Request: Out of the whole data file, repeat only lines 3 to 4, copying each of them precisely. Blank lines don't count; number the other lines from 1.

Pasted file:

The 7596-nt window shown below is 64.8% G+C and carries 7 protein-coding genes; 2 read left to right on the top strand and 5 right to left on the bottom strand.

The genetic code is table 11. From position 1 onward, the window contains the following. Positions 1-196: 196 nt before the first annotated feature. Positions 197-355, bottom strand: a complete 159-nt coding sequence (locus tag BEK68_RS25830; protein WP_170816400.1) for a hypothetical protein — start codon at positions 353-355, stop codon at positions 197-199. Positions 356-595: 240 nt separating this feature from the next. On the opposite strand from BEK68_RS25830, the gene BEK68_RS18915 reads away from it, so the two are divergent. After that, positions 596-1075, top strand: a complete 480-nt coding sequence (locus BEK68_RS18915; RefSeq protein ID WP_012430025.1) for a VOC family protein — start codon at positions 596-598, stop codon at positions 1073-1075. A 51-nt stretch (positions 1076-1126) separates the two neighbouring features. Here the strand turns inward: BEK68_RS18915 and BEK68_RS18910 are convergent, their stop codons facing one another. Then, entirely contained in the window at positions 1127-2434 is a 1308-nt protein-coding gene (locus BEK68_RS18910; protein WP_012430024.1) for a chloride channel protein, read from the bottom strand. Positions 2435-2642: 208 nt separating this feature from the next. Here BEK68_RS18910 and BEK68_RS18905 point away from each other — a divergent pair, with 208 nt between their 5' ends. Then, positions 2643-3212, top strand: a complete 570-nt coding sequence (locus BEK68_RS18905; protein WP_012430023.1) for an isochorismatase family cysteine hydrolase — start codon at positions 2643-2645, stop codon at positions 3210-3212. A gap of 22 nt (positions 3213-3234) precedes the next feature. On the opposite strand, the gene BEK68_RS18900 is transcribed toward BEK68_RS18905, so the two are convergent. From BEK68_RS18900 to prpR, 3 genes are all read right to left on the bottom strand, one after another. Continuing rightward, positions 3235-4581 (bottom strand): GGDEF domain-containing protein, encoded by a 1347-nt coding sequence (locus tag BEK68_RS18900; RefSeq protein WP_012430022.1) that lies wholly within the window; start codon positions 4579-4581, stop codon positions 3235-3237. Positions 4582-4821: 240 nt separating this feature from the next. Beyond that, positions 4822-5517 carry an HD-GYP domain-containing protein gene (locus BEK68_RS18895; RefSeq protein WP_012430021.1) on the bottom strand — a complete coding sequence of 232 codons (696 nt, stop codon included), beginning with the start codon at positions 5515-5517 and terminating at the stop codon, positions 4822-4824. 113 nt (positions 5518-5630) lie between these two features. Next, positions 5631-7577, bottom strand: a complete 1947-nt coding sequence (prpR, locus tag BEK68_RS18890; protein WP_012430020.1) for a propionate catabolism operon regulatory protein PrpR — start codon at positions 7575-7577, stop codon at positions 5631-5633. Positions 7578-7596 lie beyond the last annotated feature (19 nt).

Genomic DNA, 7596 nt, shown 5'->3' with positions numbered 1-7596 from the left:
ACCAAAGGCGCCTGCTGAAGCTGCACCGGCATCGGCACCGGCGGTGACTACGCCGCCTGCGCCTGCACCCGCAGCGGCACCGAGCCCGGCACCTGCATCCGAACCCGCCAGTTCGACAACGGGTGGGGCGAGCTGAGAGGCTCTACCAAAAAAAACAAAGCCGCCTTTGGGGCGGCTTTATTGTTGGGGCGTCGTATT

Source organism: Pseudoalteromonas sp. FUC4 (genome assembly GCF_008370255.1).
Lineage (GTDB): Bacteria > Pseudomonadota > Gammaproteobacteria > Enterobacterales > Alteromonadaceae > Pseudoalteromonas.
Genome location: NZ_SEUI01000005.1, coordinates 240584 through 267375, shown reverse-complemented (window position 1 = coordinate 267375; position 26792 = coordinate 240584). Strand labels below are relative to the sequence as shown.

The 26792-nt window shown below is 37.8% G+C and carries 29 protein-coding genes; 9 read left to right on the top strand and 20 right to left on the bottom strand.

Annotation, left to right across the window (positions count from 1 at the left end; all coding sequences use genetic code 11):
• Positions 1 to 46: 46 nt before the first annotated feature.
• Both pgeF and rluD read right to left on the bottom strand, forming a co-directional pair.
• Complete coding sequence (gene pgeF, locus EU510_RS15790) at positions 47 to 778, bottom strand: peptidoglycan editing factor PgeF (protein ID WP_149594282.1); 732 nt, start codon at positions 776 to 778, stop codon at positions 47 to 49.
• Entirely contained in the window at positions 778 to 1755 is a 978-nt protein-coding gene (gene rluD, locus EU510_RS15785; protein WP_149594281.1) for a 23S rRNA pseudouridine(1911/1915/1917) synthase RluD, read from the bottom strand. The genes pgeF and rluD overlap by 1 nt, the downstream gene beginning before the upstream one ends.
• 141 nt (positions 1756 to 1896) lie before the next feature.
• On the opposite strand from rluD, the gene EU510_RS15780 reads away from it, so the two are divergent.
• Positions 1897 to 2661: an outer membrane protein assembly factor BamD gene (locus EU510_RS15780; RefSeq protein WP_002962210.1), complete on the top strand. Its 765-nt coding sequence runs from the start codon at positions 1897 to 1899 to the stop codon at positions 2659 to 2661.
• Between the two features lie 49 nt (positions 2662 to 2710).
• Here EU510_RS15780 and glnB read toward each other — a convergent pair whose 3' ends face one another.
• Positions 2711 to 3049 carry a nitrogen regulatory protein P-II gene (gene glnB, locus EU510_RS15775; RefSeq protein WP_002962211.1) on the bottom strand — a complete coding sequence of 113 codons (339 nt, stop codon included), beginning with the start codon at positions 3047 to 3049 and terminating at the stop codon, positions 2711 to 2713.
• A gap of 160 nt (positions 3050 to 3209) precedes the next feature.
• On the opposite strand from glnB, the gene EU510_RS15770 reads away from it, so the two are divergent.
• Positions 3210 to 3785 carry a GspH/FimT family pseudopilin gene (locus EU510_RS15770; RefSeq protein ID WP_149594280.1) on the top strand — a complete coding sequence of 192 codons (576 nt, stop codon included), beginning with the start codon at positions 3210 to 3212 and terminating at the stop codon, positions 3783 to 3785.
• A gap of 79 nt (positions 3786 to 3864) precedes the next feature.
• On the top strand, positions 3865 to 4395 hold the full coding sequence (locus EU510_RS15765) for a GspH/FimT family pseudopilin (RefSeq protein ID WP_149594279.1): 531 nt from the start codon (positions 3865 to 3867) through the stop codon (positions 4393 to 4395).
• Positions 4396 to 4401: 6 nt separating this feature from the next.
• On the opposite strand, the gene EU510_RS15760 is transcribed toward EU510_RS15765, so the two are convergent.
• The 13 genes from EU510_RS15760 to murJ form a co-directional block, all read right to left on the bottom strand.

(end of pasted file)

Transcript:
Genomic DNA, 7596 nt, shown 5'->3' with positions numbered 1-7596 from the left:
ACCAAAGGCGCCTGCTGAAGCTGCACCGGCATCGGCACCGGCGGTGACTACGCCGCCTGCGCCTGCACCCGCAGCGGCACCGAGCCCGGCACCTGCATCCGAACCCGCCAGTTCGACAACGGGTGGGGCGAGCTGAGAGGCTCTACCAAAAAAAACAAAGCCGCCTTTGGGGCGGCTTTATTGTTGGGGCGTCGTATT